Sefer B'midbar, the Book of Numbers, which we begin reading this week, opens with the taking of a census. After the rather arcane matters we have been reading about in recent weeks—the sacrificial cult, laws of purity and impurity, skin eruptions, bodily discharges, and so on—the monotony and repetitiveness of this week's parashah comes almost as a relief. The chieftains of each tribe are named, and an identical formula is recited, concluding with the number of men over the age of twenty—fighting men—in each tribe. For this is not a census of the entire people, rather it is an accounting of those who will make up an army to cross the desert. The Israelites have just celebrated the first anniversary of their liberation, and they are about to embark on a journey that will last thirty-eight years, although they do not know that at the time of the census. They are forming an army to take the population on what should be a short sojourn to the Promised Land. That they should form an army to cross the desert is not surprising; but, we may ask, why the apparent preoccupation with numbers?
The Bible's preoccupation with numbers parallels our own. Numbers lend specificity and veracity to narrative. Whether it is the number of lives lost in a tsunami or homes lost in a wildfire or the number of career home runs for a baseball player, numbers are concrete. They give the reader a means of taking hold of the story. Abraham was promised that his descendants would be as numerous as the stars in the sky and the sands of the sea, and yet here are Abraham's descendants and we are told precisely how many there are, at least how many fighting men.
Furthermore, large numbers have a way of lending gravity and importance to what is being described. Quantitative descriptions provoke an emotional response that qualitative descriptions often do not. We have a tendency to make judgments based on numbers and not make the effort to look beyond the raw data in our evaluations. In a recent interview, a well-known Orthodox rabbi was quoted as predicting the demise of both the Conservative and Reform movements, based on an uncritical assessment of census data. He has rightly been much criticized for his statement, because although numbers may excite us or frighten us or bore us, they can make a story interesting on a superficial level; but by themselves, they do not lead to a deep understanding of either a text or of life.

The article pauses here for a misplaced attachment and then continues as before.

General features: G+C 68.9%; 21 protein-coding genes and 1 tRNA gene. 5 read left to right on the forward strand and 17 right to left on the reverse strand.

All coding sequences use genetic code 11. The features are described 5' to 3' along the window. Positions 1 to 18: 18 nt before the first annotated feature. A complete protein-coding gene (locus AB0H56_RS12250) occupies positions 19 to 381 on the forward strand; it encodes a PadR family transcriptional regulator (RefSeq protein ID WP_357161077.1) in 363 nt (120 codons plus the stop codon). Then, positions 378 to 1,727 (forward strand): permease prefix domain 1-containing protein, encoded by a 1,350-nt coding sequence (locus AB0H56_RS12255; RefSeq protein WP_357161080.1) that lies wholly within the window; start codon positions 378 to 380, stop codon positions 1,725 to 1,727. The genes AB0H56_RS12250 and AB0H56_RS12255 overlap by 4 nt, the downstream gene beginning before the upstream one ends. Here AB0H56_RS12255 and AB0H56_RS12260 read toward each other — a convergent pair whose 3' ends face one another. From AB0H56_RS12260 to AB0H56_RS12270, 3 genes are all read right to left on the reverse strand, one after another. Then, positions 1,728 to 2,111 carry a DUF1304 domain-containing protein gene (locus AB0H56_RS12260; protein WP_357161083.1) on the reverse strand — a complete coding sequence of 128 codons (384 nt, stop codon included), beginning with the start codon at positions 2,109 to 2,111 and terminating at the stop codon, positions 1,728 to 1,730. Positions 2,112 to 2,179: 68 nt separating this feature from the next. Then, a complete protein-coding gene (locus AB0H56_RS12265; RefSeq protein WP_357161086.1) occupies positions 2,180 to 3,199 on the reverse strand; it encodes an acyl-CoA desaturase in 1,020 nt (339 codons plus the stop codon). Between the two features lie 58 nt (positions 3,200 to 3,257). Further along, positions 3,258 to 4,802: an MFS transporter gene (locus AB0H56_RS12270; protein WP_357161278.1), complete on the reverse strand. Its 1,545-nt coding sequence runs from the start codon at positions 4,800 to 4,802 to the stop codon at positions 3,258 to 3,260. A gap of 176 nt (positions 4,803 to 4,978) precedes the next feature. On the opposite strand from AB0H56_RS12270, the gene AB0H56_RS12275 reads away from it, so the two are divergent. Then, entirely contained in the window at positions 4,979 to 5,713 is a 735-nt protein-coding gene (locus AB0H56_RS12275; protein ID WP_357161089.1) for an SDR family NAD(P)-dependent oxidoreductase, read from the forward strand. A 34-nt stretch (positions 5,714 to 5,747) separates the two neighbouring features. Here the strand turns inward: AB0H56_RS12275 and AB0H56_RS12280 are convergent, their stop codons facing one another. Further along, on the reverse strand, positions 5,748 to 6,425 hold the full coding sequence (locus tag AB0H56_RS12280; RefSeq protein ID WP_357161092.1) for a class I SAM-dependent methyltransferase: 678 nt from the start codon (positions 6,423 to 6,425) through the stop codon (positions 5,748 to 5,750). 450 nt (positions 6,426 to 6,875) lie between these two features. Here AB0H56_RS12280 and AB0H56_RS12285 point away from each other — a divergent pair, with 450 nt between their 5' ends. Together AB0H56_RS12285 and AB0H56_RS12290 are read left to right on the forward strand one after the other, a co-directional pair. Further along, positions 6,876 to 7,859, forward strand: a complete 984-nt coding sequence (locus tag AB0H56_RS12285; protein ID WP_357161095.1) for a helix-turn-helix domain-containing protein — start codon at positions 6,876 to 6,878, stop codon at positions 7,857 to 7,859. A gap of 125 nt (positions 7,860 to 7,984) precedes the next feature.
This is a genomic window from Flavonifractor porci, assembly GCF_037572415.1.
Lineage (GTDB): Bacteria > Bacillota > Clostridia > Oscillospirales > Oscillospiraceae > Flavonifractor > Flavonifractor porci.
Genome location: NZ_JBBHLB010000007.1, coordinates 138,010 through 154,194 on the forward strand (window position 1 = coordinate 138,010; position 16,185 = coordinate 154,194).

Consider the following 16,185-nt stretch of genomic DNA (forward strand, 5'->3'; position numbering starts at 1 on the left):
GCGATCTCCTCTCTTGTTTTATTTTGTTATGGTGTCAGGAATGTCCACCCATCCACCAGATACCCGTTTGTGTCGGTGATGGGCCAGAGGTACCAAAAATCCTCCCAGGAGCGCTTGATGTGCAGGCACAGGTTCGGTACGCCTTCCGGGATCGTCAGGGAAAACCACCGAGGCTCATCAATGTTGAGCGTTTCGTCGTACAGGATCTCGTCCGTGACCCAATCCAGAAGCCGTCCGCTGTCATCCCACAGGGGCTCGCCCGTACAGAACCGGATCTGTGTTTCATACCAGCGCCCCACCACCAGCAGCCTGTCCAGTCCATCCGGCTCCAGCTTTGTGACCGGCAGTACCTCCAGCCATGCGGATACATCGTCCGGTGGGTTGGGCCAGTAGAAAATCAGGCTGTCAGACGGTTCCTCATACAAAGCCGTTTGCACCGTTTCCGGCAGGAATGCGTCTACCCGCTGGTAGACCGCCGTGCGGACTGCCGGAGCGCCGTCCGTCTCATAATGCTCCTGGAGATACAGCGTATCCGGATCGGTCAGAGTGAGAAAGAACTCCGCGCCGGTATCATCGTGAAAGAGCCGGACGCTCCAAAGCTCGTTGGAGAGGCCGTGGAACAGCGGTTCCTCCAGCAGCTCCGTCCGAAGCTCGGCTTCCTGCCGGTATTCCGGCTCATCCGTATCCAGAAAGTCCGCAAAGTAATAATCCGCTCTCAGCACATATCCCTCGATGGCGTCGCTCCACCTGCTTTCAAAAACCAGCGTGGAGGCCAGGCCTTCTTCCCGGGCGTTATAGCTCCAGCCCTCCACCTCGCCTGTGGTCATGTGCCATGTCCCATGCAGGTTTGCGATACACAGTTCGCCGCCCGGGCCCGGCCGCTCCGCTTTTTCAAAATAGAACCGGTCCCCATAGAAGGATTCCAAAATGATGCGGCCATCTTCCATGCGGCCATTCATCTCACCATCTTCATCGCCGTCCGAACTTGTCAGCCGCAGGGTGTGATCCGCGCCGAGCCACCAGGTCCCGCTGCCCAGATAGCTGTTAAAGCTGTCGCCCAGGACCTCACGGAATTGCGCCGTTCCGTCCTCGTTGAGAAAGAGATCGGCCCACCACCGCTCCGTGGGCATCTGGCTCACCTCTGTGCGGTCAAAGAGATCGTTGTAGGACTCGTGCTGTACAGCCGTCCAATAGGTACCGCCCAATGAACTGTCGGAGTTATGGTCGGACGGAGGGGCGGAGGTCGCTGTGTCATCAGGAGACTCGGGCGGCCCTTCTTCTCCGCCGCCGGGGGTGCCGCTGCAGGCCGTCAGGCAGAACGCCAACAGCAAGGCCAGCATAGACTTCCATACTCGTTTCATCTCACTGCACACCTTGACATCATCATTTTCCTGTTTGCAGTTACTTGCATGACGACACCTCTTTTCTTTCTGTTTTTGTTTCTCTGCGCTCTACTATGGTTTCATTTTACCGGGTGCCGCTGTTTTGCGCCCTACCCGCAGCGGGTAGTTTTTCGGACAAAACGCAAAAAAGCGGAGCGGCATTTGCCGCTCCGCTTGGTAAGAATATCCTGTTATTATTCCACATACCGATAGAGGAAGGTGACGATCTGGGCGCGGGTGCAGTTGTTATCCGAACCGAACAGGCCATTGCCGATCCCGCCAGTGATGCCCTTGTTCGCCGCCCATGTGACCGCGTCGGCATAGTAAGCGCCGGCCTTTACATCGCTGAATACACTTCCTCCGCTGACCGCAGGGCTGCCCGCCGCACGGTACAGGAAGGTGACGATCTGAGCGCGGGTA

So let us take a deeper look at the numbers in Numbers 1–4. At the time of the exodus, we read that there were approximately 600,000 men, not including children (Exod. 12:37). And now, after a year in the desert, after the killing of some 3000 associated with the golden calf episode, as well as the death of even more in the plague that followed, the Israelites now number 603,550 men of fighting age, plus 22,000 Levite males over the age of one month. Although modern Bible scholars have pointed out that this number cannot be understood literally, their specificity is intriguing.
The census occurs on several levels of particularity. The heads of the tribes are mentioned individually by name, and each paragraph concludes with the number of men in each tribe. Within these paragraphs, we are told that the counting was done according to clans and ancestral houses and that those in the census were counted by name (bemispar shemot), though we are not given here the names of the ancestral houses or of the individuals. Finally, we are told the grand total of fighting men among the Israelites. The census of the Levites, carried out separately from the general census, proceeds in similar manner, citing the names of the heads of the clans and the numbers in each clan, before enumerating the total number of Levites over the age of one month.
What we have here is a juxtaposition of the individual and the collective. There is a total number of Israelites, but it is made up of individuals with names, relationships, and histories. The Slonimer Rebbe (Netivot Shalom), in his commentary on Numbers, notes that the number of the Israelites—603,550—is equal to the number of words in the Torah. Just as the Torah is a unity made up of individual words, the People of Israel is a unity made up of individuals. Remove even a word and the Torah is incomplete. Remove even one person, Israel cannot receive the Torah. This, he suggests, is why in most years, as in this year, Parashat B'midbar is read on the Shabbat immediately preceding Shavu'ot. This census is meant to remind us that the act of Kabbalat ha-Torah (receiving the Torah) is an individual one, performed collectively in community; or stated conversely, a collective act performed by individuals. The fulfillment of the Torah, the Slonimer tells us, can only be accomplished when kelal Yisra'el acts in unity.
So the use of numbers in ways that are meant to divide us, to emphasize differences rather than similarities, and to create disunity and dissension, is not only a misuse and misrepresentation, but is a violation of the collective effort needed to bring light to the world. When we stand at Sinai to receive the Torah on Shavu'ot, we need to remember that while we do so as individuals, the act can only have true meaning when we do so as part of a collective, as part of kelal Yisra'el.
The publication and distribution of the JTS Commentary are made possible by a generous grant from Rita Dee and Harold (z"l) Hassenfeld.